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Sunday 25 February 2018

Robbie and son are so proud as new stadium is finally christened

Robbie Keane with his son Robbie Jnr on to the pitch to line out with the
Ireland team at Lansdowne Road
Robbie Keane with his son Robbie Jnr on to the pitch to line out with the Ireland team at Lansdowne Road
Republic of Ireland captain Robbie Keane with his son Robbie Jnr
Claudine Palmer watches her husband take their son

Ciaran Byrne

THEY gave it fancy glass panels and white steel tubing, smart cafes, decent food, swish toilets and of course, THAT new name. But last night it was still good old crowd-rocking Lansdowne Road as it hosted the first Ireland international for three years.

The roar just before kick-off was loud, but not enough to shatter the stadium's 4,251 polycarbonate panels (they boasted about this kind of stuff in the programme).

Incredibly, almost 5,000 empty green seats were visible at kick-off, a troubling sight on a supposedly marquee night for the FAI at the spanking new 50,000-seat venue.

Still, Giovanni Trapattoni, watching on TV from his Mater Hospital bed, would have been pleased to hear those in attendance giving it socks.

Alas, his first game in charge at the new stadium ended in a 1-0 defeat to Argentina.


Who knows what Robert Keane (15 months) thought of it all as he emerged on to the pitch with his dad. You wouldn't get this kind of racket in a creche. But just in case anything went wrong, mum Claudine was there to keep an eye on things.

Robbie himself looked a little startled by the reception as he took the acclaim to mark his 100th cap, with his son in his arms.

Aviva might have bought the naming rights but taxpayers sank €191m into the venue and the fans are still fond of the old name.

"There's the name plate -- it's still Lansdowne Road to me," cried Damian McGrath as he rounded Shelbourne Road just after 6pm.

"It hasn't changed a bit," he joked as he and his son David (11) waited for a friend to arrive with the precious tickets.

"I've never been to Lansdowne Aviva," said David, as he successfully fused the new and the old.

No doubt the marketing people would have been delighted, such has been their Herculean efforts to ram home the new name. All around Dublin 4, posters proclaimed the new dawn under various phrases: "You are eight drop goals from the Aviva" read one. "You are 13 bullet headers from the Aviva" read another.

But by the time the stadium announcer said, for the fifth time, "Let's give a big Aviva welcome. . ." it was all getting a bit much.

Hilariously, a live big screen shot of Johnny Giles, sitting with UEFA chief Michel Platini and FAI boss John Delaney, triggered a bout of fierce booing. Cheering erupted when the screen returned with Giles now the sole focus of the camera.

After a brutal afternoon downpour, cloud gave way to brightness and Garda Charles Cavanagh was hoping it would stay that way. The 29-year-old finds it easier to play his trumpet that way. No boring point duty for him last night, Gda Cavanagh was one of the lucky few to walk out on the immaculate new pitch.

"I just hope the rain holds off," said the Parkgate HQ garda as he walked up Lansdowne Lane with his trumpet in a black case. We'll be the playing the national anthem for the first time at the new stadium, It's a very special moment for us."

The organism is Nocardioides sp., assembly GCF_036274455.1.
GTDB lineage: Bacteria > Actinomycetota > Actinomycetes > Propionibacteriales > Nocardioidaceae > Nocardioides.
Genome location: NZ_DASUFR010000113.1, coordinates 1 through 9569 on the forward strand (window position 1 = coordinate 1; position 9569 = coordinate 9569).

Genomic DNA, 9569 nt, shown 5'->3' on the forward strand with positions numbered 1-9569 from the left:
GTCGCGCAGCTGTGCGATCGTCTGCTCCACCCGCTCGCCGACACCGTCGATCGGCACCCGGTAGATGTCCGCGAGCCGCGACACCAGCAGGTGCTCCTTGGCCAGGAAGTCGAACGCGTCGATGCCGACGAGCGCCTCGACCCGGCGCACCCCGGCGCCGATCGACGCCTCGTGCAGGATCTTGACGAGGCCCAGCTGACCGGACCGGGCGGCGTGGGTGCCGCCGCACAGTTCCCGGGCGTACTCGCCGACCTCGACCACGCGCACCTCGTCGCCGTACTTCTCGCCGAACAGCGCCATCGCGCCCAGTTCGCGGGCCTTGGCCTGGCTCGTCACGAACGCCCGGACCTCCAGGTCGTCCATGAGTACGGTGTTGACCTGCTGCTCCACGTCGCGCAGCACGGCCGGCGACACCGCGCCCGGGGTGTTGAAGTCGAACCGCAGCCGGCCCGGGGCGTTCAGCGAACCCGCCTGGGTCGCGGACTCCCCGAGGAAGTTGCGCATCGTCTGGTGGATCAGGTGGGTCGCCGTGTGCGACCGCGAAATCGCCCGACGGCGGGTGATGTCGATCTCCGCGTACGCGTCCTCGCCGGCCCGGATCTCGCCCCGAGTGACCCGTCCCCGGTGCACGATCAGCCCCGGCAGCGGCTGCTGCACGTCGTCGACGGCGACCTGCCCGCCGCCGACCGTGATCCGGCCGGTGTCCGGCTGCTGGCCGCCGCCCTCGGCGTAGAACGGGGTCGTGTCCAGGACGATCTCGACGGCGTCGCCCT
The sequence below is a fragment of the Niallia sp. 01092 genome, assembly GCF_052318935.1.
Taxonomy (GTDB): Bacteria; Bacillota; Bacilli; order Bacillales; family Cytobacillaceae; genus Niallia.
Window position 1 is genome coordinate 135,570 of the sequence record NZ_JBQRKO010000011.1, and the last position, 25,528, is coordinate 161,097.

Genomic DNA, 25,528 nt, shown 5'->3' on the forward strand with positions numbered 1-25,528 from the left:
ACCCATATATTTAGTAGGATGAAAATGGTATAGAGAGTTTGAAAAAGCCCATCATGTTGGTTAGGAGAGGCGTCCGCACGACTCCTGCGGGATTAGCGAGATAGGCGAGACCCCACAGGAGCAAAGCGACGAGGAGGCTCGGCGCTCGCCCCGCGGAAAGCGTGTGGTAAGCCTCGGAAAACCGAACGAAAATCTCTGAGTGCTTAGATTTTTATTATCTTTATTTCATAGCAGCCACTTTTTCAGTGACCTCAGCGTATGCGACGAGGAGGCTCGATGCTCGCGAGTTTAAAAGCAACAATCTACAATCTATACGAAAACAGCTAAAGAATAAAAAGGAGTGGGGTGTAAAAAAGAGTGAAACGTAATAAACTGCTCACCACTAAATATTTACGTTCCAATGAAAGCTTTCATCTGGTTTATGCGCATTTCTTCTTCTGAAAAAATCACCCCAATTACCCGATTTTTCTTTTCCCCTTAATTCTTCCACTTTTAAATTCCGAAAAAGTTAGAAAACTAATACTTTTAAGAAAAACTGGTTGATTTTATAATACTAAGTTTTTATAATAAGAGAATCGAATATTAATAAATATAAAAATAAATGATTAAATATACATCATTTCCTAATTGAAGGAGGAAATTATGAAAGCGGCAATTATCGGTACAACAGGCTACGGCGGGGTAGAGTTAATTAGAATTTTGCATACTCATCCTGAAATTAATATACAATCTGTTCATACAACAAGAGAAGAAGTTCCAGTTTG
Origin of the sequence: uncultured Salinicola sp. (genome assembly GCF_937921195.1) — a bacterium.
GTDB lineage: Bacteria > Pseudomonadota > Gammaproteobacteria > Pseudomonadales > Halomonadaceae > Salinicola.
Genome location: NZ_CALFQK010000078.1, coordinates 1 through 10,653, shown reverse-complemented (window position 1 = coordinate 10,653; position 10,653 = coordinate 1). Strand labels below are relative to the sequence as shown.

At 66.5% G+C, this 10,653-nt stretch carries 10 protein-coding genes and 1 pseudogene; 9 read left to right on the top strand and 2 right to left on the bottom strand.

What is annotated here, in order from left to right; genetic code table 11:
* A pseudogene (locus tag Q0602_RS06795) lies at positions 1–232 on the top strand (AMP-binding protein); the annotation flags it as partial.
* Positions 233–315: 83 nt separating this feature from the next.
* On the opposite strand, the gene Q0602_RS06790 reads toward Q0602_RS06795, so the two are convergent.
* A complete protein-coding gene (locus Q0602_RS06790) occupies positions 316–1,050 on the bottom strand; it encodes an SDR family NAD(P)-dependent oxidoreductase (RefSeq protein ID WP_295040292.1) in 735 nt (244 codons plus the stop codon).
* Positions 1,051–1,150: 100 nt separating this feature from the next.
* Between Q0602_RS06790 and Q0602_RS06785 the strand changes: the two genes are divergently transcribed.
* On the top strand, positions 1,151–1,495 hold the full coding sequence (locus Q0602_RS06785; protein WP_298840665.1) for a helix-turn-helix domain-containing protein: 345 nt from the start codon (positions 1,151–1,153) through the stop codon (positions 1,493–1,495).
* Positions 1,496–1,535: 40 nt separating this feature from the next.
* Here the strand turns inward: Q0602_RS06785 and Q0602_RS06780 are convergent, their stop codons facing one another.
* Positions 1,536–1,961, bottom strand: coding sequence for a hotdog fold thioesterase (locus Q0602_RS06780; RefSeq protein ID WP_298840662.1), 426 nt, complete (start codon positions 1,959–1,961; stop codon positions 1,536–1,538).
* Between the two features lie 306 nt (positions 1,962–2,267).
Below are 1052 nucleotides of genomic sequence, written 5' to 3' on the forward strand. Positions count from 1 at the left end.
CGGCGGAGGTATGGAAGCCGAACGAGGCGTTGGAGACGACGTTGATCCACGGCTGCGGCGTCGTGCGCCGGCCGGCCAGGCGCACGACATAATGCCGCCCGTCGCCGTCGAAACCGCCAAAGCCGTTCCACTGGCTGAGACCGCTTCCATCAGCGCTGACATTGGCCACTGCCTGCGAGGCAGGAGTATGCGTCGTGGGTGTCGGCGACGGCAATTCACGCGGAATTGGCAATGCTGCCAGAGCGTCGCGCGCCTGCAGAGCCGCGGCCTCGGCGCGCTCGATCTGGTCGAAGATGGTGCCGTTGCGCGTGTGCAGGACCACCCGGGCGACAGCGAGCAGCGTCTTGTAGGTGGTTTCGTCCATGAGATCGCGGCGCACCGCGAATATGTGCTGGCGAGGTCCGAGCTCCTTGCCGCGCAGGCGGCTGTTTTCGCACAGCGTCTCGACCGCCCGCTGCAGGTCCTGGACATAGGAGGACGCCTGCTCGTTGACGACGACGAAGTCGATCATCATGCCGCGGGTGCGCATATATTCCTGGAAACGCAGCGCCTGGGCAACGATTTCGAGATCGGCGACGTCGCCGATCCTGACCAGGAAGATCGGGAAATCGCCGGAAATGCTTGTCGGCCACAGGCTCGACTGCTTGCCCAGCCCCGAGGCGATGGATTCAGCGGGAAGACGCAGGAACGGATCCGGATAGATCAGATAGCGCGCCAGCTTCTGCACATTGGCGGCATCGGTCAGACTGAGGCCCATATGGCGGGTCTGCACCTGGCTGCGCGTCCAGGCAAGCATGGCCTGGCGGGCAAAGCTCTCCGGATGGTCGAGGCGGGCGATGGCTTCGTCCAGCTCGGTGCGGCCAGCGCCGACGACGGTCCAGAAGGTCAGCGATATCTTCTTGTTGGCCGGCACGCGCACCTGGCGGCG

Behind him was Jimmy Magee, who needed no introduction. He was licking his lips in anticipation of a special evening. Was the old girl the same Lansdowne Road he remembered?

"No, no," said Jimmy emphatically. "Lansdowne Lane looks the same but that's about it. I like the fact that the crowd are very close to the pitch.

"But it is wonderful, there's no doubt about that. It's beautiful when it is empty -- it's Ireland all over with the green seats."


In the bowels of the stadium, the fans swooned at the sheer luxury of it all: 72 kiosks and restaurants, bars and proper toilets. They streamed off the DART trains and unlike the old days of crush and chaos they were smartly directed to their seats.

Aside from all the excited Irish fans, there were even some real Argentines in town to soak it all up. The legendary Ricky Villa, who scored an absurdly fancy goal in the 1981 FA Cup, was spotted sporting a white beard.

Another bearded Argentine was, of course, missing. But deposed manager Diego Maradona was not missed by all. "We no like Maradona," said Peter Vilarino (50). He had travelled from Buenos Aires with daughters Maracena, Fatima and Guadalupe. "But we like the stadium very much."

Like any new build, there have been a few gremlins, apparently a touchy subject in the world of FAI officialdom. Within seconds of the rain starting at 6pm, the hawkers were ready. "Ponchos, €5, dere's a leeeeeek in the roof, €5!"

Inside the new cathedral, the main draw was Lionel Messi, the mesmerising Argentine number 10. He bobbed and weaved and the crowd lapped it up, even after a controversial Argentinian goal after 20 minutes. "Definitely offside," cried the crowd in unison.

But for its first night back in the big time and even with a raft of empty seats and the disappointing result, Lansdowne, sorry, the Aviva, was off to a flyer.

Irish Independent

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